Oncofuse: a computational framework for the prediction of the oncogenic potential of gene fusions
Motivation: Gene fusions resulting from chromosomal aberrations are an important cause of cancer. The complexity of genomic changes in certain cancer types has hampered the identification of gene fusions by molecular cytogenetic methods, especially in carcinomas. This is changing with the advent of next-generation sequencing, which is detecting a substantial number of new fusion transcripts in individual cancer genomes. However, this poses the challenge of identifying those fusions with greater oncogenic potential amid a background of 'passenger' fusion sequences.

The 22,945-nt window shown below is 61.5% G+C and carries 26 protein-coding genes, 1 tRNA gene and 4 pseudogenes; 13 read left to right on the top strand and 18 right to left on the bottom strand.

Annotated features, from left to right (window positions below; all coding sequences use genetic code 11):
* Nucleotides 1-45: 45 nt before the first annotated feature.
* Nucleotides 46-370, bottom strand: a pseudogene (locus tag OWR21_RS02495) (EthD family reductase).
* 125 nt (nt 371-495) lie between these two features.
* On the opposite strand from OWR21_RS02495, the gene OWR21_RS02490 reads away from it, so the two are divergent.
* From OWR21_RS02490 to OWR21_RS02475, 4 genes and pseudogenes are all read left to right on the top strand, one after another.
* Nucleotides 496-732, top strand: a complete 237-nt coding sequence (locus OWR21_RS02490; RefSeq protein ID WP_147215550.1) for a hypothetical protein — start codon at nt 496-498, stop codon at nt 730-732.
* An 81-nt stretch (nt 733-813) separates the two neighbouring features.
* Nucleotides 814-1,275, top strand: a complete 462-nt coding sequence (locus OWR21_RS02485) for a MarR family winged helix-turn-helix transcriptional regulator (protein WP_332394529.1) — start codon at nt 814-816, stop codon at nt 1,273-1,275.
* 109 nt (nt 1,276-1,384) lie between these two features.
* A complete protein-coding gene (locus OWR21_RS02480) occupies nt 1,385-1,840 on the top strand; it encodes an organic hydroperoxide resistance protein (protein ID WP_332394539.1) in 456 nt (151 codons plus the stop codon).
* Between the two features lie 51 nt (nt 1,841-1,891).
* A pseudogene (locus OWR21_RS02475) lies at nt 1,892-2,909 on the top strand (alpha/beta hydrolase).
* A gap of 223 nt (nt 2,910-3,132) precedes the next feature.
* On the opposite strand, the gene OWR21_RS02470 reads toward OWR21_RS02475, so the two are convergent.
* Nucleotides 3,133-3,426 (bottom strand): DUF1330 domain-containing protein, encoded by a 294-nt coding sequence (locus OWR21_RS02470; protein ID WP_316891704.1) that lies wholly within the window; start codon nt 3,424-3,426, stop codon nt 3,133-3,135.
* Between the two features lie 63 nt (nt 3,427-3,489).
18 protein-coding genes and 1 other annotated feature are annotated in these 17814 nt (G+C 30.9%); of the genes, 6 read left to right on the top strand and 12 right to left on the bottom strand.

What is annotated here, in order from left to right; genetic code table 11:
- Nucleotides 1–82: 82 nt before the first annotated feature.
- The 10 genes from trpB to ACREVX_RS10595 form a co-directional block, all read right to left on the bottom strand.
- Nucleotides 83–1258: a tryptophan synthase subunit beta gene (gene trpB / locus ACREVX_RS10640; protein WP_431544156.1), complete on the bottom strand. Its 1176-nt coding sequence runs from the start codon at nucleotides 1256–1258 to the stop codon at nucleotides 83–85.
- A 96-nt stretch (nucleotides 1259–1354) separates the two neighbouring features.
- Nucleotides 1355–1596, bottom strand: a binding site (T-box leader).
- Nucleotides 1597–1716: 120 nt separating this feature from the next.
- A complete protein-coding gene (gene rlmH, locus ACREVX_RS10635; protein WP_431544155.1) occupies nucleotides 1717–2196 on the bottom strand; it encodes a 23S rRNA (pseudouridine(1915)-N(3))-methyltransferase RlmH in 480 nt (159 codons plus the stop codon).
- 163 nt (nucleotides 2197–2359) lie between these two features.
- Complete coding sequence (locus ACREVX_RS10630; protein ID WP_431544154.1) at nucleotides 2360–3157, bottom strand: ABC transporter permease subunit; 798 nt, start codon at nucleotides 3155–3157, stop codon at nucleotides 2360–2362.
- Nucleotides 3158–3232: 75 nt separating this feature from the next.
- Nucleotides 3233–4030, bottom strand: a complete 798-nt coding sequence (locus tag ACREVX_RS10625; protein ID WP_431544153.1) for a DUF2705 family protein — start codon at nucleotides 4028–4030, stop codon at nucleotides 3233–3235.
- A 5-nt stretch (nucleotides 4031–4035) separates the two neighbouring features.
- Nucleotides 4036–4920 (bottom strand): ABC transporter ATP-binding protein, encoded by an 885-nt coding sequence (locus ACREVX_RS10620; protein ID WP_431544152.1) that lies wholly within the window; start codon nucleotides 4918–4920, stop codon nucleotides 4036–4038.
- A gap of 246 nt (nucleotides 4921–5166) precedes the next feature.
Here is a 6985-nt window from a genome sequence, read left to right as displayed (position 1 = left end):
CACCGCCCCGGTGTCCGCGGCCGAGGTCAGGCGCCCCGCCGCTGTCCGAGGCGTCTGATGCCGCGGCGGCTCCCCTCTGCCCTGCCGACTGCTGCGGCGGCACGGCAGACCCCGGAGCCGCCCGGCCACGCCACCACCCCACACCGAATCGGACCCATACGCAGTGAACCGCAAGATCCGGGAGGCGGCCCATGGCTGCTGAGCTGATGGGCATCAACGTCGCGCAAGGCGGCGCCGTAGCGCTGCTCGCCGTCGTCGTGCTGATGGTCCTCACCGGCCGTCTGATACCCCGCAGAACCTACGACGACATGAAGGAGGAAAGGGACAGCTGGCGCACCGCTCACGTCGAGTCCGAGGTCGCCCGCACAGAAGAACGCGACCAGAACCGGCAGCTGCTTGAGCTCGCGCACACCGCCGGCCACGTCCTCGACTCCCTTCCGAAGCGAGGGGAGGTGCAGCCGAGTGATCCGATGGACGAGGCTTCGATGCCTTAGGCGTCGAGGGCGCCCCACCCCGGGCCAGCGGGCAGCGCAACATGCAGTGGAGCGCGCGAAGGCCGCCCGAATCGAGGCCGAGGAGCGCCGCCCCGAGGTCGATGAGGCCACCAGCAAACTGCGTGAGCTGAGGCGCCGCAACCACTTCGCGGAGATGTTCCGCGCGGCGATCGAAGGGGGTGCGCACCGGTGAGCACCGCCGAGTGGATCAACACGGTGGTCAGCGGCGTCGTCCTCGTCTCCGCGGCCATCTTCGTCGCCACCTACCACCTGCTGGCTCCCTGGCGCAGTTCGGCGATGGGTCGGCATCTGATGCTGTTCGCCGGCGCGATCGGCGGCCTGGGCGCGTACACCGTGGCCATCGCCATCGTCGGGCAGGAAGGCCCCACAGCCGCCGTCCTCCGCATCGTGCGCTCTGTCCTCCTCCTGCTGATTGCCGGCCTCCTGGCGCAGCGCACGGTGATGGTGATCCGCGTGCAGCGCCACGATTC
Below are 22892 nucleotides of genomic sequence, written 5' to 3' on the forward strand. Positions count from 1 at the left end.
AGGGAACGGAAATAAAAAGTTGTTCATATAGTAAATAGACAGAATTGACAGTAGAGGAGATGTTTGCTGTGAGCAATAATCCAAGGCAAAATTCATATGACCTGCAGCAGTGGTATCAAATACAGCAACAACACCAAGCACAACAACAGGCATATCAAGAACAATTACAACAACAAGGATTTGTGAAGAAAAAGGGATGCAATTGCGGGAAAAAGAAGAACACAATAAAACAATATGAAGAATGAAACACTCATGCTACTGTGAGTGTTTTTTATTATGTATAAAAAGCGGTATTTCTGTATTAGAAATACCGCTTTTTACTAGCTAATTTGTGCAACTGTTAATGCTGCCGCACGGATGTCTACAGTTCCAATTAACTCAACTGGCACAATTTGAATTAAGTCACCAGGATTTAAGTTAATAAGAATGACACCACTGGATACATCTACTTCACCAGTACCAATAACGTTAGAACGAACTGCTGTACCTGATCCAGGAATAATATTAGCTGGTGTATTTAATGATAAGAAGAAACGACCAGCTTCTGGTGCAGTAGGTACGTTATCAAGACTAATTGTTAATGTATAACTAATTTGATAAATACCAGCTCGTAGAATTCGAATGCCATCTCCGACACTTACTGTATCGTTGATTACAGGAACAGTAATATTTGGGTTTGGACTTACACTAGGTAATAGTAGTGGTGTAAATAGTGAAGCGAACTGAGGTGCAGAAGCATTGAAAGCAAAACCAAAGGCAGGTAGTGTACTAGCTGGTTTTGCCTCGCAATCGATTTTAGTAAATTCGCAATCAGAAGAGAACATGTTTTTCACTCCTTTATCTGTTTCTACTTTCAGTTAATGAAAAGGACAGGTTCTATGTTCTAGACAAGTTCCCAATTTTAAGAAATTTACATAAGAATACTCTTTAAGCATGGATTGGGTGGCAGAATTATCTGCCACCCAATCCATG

Results: In the present work, we have used some recently identified genomic hallmarks of oncogenic fusion genes to develop a pipeline for the classification of fusion sequences, namely, Oncofuse. The pipeline predicts the oncogenic potential of novel fusion genes, calculating the probability that a fusion sequence behaves as 'driver' of the oncogenic process based on features present in known oncogenic fusions. Cross-validation and extensive validation tests on independent datasets suggest a robust behavior with good precision and recall rates. We believe that Oncofuse could become a useful tool to guide experimental validation studies of novel fusion sequences found during next-generation sequencing analysis of cancer transcriptomes.